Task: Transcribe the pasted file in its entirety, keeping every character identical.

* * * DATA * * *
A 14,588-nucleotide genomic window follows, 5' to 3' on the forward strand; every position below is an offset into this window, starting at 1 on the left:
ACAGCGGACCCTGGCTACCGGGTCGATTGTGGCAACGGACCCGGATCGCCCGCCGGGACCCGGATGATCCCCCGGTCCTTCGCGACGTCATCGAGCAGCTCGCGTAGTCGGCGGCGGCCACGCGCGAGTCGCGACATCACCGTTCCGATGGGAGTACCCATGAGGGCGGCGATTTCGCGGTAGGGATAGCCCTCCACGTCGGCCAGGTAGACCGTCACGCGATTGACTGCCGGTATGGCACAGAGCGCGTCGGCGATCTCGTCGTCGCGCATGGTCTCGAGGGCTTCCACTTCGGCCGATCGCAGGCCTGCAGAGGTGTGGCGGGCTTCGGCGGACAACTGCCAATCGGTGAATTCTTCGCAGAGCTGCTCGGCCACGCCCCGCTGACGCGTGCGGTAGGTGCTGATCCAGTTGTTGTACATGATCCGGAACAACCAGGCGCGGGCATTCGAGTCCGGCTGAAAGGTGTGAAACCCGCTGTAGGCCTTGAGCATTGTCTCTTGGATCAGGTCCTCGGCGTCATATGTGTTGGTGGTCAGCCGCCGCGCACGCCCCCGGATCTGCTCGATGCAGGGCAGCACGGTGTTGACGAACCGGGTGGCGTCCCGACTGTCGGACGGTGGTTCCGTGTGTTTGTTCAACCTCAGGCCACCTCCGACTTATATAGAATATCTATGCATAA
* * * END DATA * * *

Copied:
A 14,588-nucleotide genomic window follows, 5' to 3' on the forward strand; every position below is an offset into this window, starting at 1 on the left:
ACAGCGGACCCTGGCTACCGGGTCGATTGTGGCAACGGACCCGGATCGCCCGCCGGGACCCGGATGATCCCCCGGTCCTTCGCGACGTCATCGAGCAGCTCGCGTAGTCGGCGGCGGCCACGCGCGAGTCGCGACATCACCGTTCCGATGGGAGTACCCATGAGGGCGGCGATTTCGCGGTAGGGATAGCCCTCCACGTCGGCCAGGTAGACCGTCACGCGATTGACTGCCGGTATGGCACAGAGCGCGTCGGCGATCTCGTCGTCGCGCATGGTCTCGAGGGCTTCCACTTCGGCCGATCGCAGGCCTGCAGAGGTGTGGCGGGCTTCGGCGGACAACTGCCAATCGGTGAATTCTTCGCAGAGCTGCTCGGCCACGCCCCGCTGACGCGTGCGGTAGGTGCTGATCCAGTTGTTGTACATGATCCGGAACAACCAGGCGCGGGCATTCGAGTCCGGCTGAAAGGTGTGAAACCCGCTGTAGGCCTTGAGCATTGTCTCTTGGATCAGGTCCTCGGCGTCATATGTGTTGGTGGTCAGCCGCCGCGCACGCCCCCGGATCTGCTCGATGCAGGGCAGCACGGTGTTGACGAACCGGGTGGCGTCCCGACTGTCGGACGGTGGTTCCGTGTGTTTGTTCAACCTCAGGCCACCTCCGACTTATATAGAATATCTATGCATAA